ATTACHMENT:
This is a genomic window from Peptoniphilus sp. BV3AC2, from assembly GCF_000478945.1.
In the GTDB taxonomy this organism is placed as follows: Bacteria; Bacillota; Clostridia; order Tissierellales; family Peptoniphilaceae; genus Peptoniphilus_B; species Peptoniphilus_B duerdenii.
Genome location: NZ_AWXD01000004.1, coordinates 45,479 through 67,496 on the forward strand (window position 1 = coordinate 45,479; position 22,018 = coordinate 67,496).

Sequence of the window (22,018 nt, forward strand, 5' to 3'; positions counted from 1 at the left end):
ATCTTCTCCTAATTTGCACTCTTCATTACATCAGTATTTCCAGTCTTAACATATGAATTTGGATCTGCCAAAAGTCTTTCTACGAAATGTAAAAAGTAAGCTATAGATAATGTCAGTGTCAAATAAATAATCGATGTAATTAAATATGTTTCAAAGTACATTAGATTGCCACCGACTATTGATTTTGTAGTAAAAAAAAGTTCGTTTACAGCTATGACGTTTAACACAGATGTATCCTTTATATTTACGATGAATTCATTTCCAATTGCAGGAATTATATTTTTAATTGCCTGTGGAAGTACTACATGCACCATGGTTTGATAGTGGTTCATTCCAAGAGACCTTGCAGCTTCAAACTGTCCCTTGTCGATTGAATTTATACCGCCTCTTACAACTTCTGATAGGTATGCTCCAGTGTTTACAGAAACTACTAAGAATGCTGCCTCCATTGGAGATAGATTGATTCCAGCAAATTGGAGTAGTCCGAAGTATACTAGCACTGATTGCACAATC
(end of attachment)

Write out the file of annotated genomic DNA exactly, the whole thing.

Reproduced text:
This is a genomic window from Peptoniphilus sp. BV3AC2, from assembly GCF_000478945.1.
In the GTDB taxonomy this organism is placed as follows: Bacteria; Bacillota; Clostridia; order Tissierellales; family Peptoniphilaceae; genus Peptoniphilus_B; species Peptoniphilus_B duerdenii.
Genome location: NZ_AWXD01000004.1, coordinates 45,479 through 67,496 on the forward strand (window position 1 = coordinate 45,479; position 22,018 = coordinate 67,496).

Sequence of the window (22,018 nt, forward strand, 5' to 3'; positions counted from 1 at the left end):
ATCTTCTCCTAATTTGCACTCTTCATTACATCAGTATTTCCAGTCTTAACATATGAATTTGGATCTGCCAAAAGTCTTTCTACGAAATGTAAAAAGTAAGCTATAGATAATGTCAGTGTCAAATAAATAATCGATGTAATTAAATATGTTTCAAAGTACATTAGATTGCCACCGACTATTGATTTTGTAGTAAAAAAAAGTTCGTTTACAGCTATGACGTTTAACACAGATGTATCCTTTATATTTACGATGAATTCATTTCCAATTGCAGGAATTATATTTTTAATTGCCTGTGGAAGTACTACATGCACCATGGTTTGATAGTGGTTCATTCCAAGAGACCTTGCAGCTTCAAACTGTCCCTTGTCGATTGAATTTATACCGCCTCTTACAACTTCTGATAGGTATGCTCCAGTGTTTACAGAAACTACTAAGAATGCTGCCTCCATTGGAGATAGATTGATTCCAGCAAATTGGAGTAGTCCGAAGTATACTAGCACTGATTGCACAATC